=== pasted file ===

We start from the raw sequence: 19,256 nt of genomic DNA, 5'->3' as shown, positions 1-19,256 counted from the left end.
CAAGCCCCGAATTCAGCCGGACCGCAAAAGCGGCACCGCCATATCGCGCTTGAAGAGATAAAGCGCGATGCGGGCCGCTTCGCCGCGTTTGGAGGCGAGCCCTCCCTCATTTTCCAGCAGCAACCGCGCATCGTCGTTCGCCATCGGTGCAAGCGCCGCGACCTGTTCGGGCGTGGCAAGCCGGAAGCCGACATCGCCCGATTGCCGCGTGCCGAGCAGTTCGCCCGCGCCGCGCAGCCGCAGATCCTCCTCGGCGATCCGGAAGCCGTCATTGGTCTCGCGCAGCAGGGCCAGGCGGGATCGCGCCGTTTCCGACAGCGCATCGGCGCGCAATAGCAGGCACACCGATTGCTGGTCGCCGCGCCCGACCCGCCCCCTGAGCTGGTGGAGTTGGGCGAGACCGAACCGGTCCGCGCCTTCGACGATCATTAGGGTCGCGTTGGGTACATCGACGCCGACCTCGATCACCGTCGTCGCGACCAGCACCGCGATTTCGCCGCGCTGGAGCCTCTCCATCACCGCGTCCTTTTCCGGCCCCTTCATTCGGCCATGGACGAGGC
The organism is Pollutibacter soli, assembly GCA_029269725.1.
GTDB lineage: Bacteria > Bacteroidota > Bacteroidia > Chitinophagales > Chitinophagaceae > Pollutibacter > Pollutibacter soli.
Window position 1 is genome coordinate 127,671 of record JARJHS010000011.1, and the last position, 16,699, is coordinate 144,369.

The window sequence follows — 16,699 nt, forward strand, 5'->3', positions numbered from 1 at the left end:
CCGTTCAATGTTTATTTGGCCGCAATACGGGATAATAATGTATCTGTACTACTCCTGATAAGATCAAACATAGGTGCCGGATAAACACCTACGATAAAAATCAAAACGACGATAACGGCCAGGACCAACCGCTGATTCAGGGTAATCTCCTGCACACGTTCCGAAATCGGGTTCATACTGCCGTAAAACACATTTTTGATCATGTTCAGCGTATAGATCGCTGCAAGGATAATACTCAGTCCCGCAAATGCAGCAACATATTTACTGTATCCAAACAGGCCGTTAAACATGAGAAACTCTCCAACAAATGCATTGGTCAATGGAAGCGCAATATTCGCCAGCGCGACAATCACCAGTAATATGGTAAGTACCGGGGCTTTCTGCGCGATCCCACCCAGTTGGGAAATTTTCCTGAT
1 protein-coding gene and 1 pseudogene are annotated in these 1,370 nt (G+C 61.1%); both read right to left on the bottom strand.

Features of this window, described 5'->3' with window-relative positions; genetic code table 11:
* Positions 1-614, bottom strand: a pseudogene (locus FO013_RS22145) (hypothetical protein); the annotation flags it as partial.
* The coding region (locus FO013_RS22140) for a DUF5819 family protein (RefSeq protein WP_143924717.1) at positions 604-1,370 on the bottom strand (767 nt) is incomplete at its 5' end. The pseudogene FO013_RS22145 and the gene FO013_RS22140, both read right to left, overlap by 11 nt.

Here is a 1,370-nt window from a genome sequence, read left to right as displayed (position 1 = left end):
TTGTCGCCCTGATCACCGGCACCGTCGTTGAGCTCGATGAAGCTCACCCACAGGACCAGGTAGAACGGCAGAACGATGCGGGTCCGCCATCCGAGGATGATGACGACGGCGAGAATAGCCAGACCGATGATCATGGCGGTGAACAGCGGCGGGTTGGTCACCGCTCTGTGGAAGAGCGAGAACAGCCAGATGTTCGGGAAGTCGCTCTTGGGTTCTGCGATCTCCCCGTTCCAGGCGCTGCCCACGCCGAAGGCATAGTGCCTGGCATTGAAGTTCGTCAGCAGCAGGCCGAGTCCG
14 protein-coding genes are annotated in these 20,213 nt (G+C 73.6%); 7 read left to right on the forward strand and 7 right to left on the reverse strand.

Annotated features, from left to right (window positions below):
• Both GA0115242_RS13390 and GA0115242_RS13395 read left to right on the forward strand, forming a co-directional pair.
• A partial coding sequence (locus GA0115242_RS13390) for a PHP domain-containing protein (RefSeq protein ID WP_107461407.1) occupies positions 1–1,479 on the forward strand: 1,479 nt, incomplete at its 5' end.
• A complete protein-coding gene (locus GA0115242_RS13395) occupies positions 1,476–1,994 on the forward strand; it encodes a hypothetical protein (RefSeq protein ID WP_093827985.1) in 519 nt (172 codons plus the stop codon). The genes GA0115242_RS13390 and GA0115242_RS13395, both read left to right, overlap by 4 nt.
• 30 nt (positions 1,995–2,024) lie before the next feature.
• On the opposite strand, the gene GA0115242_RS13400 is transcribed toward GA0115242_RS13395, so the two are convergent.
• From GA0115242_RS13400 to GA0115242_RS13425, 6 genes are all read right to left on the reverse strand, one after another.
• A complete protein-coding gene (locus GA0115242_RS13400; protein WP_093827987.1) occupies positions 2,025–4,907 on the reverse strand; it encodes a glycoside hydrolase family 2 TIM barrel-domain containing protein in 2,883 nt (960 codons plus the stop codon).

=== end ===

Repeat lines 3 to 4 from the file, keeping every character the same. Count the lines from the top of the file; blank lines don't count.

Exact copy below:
The organism is Pollutibacter soli, assembly GCA_029269725.1.
GTDB lineage: Bacteria > Bacteroidota > Bacteroidia > Chitinophagales > Chitinophagaceae > Pollutibacter > Pollutibacter soli.